Disney Dream: Top (Not Quite) Ten Tips to Making the Most of Being Onboard

Enjoy this article? You may also be interested in these related items from our partners


Tech Deck -
ENJOI Big Ramp


Bath
Aquatics Shower Gel

Building a Dream The Art
of Disney Architecture Book

I was hoping to be able to offer a top ten list of some really great tips I learned through my own experiences on board the Disney Dream, but like when it came to paying my stateroom bill, I came up a bit short. So here’s hoping some of what I learned the hard way can help some of you.

Outsmart Your Smart Room
Hopefully they’ll tell you at check-in, but in order to make your stateroom lights, television and air conditioning/heating operational, you’ll need to insert your Key To The World (KTTW) into the slot next to the door. This automatically returns those elements to their last on/off configuration. It’s meant to be an energy saver but can also be less than desirable sometimes. So rather than just leaving your KTTW inside the slot, use any (credit-card size) card that fits into it. Even the slip of paper on which they write your stateroom number at check-in is reported to do the trick!

Get to Know Your Bath/Shower
One of the coolest (and hottest!) elements of the Disney Dream staterooms is the combination bathtub and shower. It’s also one of the strangest to learn how to operate (this is where having a photo would really come in handy). In the absence of a photo, here’s my attempt at explaining just how to make most of the innoventive bathroom appliance:

There are three controls to the bath/shower: The temperature knob, the water valve and the drain control. The drain control is by itself and will be right below you as you look into the bath/shower. Simply flip the square knob on the top from side to side to open/close the drain.

To turn the water on/off, use the lower lever below the temperature knob. Pull it out to turn on the water, push it back down to turn the water off. To switch between bath, overhead/’rain’ shower and the removable/adjustable showerhead, turn the lever between left, right and center positions.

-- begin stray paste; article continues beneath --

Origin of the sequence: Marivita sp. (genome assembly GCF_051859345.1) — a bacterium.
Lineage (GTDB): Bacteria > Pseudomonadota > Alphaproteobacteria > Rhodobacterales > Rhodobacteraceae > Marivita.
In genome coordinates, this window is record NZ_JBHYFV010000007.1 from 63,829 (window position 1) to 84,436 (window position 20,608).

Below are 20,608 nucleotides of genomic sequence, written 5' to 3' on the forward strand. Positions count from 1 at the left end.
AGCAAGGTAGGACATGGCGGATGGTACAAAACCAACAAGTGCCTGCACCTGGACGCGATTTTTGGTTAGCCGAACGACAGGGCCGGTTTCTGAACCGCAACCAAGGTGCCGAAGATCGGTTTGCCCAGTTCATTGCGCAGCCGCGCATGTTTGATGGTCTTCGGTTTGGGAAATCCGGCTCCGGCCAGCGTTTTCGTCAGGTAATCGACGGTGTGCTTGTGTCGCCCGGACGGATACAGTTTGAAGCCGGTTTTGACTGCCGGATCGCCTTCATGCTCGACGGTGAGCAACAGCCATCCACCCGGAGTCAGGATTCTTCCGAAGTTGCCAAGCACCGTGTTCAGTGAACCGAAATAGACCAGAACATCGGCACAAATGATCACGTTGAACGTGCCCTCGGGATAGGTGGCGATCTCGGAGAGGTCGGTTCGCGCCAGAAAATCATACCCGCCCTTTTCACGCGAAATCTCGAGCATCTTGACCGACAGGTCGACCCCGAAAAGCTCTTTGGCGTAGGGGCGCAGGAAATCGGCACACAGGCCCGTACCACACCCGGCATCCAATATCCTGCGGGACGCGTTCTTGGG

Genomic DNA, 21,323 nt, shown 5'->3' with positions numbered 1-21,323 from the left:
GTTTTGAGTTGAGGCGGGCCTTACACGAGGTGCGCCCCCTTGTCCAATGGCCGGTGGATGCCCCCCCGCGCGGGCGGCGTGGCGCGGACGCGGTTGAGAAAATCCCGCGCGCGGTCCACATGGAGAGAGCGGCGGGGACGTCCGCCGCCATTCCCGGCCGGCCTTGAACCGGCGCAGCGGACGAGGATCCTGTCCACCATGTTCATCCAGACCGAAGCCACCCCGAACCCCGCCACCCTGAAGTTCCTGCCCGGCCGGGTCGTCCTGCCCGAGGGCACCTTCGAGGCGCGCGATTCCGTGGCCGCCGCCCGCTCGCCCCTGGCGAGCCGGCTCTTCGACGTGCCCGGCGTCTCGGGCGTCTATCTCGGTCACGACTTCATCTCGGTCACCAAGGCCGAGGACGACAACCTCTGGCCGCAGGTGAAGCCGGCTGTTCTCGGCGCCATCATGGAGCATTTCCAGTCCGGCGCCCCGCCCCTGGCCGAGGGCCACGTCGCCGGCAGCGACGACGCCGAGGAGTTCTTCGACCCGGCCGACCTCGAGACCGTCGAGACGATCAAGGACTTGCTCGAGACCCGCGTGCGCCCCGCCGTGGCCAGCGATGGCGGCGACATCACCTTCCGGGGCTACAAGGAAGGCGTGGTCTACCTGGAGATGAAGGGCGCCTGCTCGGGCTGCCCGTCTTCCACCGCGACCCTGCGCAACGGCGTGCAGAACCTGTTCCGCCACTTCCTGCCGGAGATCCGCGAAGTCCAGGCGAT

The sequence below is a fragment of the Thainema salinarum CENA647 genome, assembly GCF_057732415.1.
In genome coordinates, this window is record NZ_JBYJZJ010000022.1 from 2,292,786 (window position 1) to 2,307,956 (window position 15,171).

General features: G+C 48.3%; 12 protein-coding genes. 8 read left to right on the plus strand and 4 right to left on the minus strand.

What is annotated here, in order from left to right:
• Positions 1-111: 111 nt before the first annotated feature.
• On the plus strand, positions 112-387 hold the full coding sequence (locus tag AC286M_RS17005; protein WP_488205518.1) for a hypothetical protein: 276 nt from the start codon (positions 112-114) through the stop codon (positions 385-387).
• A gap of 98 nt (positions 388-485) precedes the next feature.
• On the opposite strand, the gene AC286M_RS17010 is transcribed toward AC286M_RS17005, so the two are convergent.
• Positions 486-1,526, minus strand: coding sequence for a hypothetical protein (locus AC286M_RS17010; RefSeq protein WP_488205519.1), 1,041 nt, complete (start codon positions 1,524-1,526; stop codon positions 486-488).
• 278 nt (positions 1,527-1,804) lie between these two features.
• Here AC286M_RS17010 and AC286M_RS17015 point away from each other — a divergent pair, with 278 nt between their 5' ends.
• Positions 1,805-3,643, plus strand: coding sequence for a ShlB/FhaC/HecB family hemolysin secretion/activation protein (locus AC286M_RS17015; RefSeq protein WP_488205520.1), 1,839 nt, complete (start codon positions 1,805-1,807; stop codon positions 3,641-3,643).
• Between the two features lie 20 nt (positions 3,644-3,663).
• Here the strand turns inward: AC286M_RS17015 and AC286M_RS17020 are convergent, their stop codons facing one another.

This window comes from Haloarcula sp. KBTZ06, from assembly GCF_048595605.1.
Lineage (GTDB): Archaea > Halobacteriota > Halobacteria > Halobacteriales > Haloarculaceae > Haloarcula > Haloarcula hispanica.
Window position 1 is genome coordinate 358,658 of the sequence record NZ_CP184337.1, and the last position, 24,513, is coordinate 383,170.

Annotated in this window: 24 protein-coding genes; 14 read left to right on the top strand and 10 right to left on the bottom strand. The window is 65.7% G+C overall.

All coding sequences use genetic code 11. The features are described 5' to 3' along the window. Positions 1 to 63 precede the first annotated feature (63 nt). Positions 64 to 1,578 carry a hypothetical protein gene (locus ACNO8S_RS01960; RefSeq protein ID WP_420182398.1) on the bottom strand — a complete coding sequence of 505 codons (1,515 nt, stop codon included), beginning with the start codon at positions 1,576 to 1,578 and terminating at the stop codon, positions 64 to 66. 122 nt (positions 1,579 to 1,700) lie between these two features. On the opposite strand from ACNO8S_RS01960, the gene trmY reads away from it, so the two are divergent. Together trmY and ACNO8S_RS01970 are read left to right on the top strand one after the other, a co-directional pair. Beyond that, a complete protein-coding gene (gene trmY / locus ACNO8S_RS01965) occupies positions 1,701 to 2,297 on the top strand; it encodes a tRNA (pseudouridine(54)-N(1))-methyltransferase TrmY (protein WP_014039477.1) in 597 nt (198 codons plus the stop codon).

The temperature knob is the easiest to understand, but has an additional feature: a child safety temperature control. With the lock engaged, the water temperature goes to a very warm and comfortable level. If you wish to get the water even hotter, press the tiny button on the top of the knob in and continue to turn in the heat direction. Warning, it can get VERY hot.

You spent how much!?!
Although you can go to guest services to get your current balance statement, you can also use the MENU button on your in-room television remote and select the Guest Services option to view your current statement (although it can be a bit confusing). While you’re there, check out the on demand services where you can choose from many on-demand films, even non-Disney ones, if you ever get tired of the live ABC, Disney Channel, ESPN and CNN offerings. And they’re all at no additional cost!

The AquaDuck Always Has a Minimum Wait of 20 Minutes Posted
Yes, you read that correctly, it always at least 20 minutes posted. This is simply because the wait time is on a wheel whose times start at 20 (and subsequently go in five minute increments to 60). On the Maiden Voyage, I never even saw the number go higher than 20, although I’ve been assured it has, at least on earlier cruises.

So how do you know if the wait time is really 20 minutes? You can just ask the crew member at the ride’s entrance. One crew member told me an easy way to guess is the staircase that’s out in the open. If passengers reach the lowest platform on the stairs, it’s 40 minutes. When you can barely see someone at the top of the steps, right before it goes inside, it’s about 15-20 minutes. If you can’t see anyone at the top, it’s a 15 minute wait at most.